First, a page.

India is fighting a battle on three fronts simultaneously — the Covid-19, which shows no signs of diminishing infection, the economy devastated with heavy unemployment, and the decades-long violent border conflict between India and China, which has left our 20 brave soldiers Took the life of In this scenario what will happen to the children of India, who are our future?
Who is looking after the plight of the weakest among them? And why is this not the main point of our discussion? The population of children in our country is 47.2 crore, which is the highest in the world.
Our country has some of the most hungry and malnourished children in the world. According to the State of the World's Children 2019 published by UNICEF, malnutrition is the cause of 69% of deaths in children up to five years of age in India.
Covid-19 has made the condition of millions of poor children worse. With school closures during the lockout, children attending government schools are no longer getting the free, hot cooked midday meals they used to get every day.
Instead, they are given raw ration. Anganwadis are also mostly closed. It is clear that this accidental disruption will further deepen child malnutrition in poor communities, leading to long-term adverse effects on the health and well-being of children.
Central and state governments have announced several measures to reduce the hunger of the people. However, most of these measures are for the general public. Children remain neglected citizens. Why is it like this? One reason for this is that unlike adults, children are usually not in a position to highlight their plight, as Deepa Sinha, who teaches at Ambedkar University in Delhi and actively pursues civil society-led food Campaigns.
The nutrition campaign (National Nutrition Mission) launched by Prime Minister Narendra Modi in Jhunjhunu, Rajasthan in March 2018 is trying to improve nutrition indicators across the country. But the epidemic has derailed many initiatives.
In March this year, the Supreme Court asked the Center and all states to formulate a uniform policy, to ensure that nutritional food to children and plans for nursing and lactating mothers in efforts to prevent the spread of Covid-19 Were not adversely affected. But despite the orders of the Supreme Court, a uniform policy was not made across the country.
Kerala, whose Mid-Day Meal Scheme is one of the most successful schemes in the country, is distributing mid-day meals to children whose schools have been closed due to Kovid-19, partly due to its long-term welfare policies. Some poor states of the country are also making sincere efforts in this direction.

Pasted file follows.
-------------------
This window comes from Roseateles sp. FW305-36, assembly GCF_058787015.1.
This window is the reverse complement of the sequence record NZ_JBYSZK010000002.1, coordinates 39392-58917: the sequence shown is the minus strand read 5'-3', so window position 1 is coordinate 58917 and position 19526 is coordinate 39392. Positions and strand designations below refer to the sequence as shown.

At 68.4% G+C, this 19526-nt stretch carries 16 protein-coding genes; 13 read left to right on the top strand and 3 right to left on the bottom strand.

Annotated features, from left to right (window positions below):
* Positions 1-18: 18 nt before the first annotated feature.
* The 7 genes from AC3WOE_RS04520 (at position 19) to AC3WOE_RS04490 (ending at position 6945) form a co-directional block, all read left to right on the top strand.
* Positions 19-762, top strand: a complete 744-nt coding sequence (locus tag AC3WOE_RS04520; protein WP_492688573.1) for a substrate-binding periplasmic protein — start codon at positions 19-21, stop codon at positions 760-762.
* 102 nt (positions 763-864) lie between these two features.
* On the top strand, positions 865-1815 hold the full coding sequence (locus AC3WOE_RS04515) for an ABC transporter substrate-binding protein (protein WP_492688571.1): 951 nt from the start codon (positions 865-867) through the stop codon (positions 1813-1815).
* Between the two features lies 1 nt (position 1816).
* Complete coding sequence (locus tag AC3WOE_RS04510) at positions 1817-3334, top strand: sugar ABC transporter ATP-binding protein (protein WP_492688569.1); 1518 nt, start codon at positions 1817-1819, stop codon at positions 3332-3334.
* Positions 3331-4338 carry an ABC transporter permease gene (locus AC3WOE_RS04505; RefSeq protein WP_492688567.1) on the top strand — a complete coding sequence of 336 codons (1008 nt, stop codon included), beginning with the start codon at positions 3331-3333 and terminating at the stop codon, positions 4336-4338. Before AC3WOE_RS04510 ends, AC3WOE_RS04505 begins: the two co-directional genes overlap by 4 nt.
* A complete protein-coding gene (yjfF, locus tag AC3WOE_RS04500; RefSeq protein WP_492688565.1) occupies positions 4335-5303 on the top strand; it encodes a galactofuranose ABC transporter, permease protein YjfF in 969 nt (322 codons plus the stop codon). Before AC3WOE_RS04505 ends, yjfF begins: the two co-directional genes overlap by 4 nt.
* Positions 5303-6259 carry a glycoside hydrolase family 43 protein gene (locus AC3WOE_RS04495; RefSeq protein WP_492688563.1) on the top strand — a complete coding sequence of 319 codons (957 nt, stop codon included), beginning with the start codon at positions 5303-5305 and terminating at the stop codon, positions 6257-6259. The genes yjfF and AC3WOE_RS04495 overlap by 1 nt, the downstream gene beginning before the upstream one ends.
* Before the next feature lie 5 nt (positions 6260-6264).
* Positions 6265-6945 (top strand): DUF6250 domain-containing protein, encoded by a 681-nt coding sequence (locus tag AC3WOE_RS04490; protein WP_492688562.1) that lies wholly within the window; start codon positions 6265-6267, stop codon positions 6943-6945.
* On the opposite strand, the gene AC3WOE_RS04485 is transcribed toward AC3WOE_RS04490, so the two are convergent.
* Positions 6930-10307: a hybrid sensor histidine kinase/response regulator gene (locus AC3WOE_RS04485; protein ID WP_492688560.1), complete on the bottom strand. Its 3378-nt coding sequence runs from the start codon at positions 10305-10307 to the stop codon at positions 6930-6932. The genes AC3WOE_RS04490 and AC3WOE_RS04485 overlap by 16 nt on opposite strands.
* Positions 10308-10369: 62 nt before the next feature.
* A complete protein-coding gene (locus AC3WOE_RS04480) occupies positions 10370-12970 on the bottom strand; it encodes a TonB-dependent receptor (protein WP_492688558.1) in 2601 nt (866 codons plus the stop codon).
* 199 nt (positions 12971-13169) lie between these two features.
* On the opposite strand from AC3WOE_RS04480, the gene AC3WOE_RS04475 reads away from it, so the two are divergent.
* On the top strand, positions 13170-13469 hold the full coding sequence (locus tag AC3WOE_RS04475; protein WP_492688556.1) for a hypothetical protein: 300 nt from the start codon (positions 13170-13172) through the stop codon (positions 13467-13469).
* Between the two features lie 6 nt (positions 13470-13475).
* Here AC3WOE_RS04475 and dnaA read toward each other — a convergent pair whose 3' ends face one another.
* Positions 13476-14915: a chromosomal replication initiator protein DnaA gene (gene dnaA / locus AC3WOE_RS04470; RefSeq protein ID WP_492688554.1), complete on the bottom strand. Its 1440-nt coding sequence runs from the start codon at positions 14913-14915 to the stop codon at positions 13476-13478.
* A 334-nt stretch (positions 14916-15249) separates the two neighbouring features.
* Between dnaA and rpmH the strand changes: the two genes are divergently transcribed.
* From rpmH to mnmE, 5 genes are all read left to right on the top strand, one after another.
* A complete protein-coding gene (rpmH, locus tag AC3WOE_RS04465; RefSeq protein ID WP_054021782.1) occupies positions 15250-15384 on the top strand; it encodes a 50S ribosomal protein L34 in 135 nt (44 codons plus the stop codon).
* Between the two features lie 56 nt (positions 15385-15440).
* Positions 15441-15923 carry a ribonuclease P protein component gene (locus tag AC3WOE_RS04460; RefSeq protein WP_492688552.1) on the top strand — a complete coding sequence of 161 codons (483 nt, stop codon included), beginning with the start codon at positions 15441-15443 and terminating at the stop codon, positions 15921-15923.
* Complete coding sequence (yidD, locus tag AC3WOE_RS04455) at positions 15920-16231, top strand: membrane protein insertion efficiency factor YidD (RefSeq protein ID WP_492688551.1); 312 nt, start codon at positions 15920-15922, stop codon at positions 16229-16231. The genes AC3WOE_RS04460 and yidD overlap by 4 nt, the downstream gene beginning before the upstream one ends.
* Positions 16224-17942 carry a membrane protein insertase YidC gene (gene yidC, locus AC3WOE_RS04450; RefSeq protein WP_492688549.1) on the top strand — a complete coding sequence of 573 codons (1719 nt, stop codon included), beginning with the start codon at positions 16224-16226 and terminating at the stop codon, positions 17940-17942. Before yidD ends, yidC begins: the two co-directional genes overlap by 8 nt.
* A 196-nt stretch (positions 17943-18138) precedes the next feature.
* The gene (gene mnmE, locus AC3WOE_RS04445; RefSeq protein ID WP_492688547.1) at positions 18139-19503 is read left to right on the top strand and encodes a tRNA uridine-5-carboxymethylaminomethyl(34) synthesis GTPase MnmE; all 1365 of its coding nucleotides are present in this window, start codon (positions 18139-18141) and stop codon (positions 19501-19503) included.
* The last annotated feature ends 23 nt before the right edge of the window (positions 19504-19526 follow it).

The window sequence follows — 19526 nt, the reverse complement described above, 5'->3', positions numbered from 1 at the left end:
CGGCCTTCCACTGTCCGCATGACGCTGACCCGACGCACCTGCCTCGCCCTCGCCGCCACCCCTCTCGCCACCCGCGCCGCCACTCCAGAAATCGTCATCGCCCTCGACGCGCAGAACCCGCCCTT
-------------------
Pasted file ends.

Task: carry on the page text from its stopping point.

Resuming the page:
In the year 2017, Jharkhand was in the headlines as an 11-year-old girl who died of hunger during the school holidays when lunch was not provided. Elina Horo, president of the Adivasi Mahila Network, says that 'today in many parts of Jharkhand like Simdega, schools are ensuring that poor children do not go hungry. Teachers are distributing ration at the children's home.'
Sangeeta Sahu, who works with the Right to Food Campaign in Chhattisgarh, says that after the closure of the schools, the state government provided raw ration for 40 days on weekdays and additional rice for 45 days of summer vacation, Provided lentils, soya chunks, pickles, oil, and salt.
Sahu explains that the Right to Food campaign took place in March in the High Court, along with other groups seeking food for children, which normally include mid-day meals and the ICDS (Integrated Child Development Services - the world's largest government-aided childhood Development program), filed a PIL and this has helped in maintaining pressure on the state government.
A very worrying issue is the closure of nutritional rehabilitation centers during the lockout. These centers take care of the most severely malnourished children. Activists and many others involved with the Right to Food campaign are emphasizing the need to reintroduce development monitoring and vaccination services, including the detection of malnourished children who are severely malnourished.
She says that the government should provide extra nutrition and energy-rich food to severely malnourished children and supplementary nutrition / mid-day meals to children, pregnant women and lactating mothers and adolescents.
A recently released UNICEF status report states that children discharged from nutritional rehabilitation centers in Chhattisgarh are constantly asked through telephone. Auxiliary nurse midwives in Maharashtra keep in touch through WhatsApp groups with children under three years, pregnant women, and lactating mothers to avoid infection due to contact at home.
Activists urge that the government immediately provide an integrated child development program during the epidemic as an essential service to provide critical development monitoring, vaccination, cooked food and nutritional counseling services with adequate safety protocols to prevent the spread of the virus.
Recognize and re-start Anganwadi centers and provide hot, cooked food to every child during Mid-Day Meal Scheme during school closure due to the COVID epidemic, to ensure that poor children get at least one per day Once complete food is available and malnutrition does not increase further.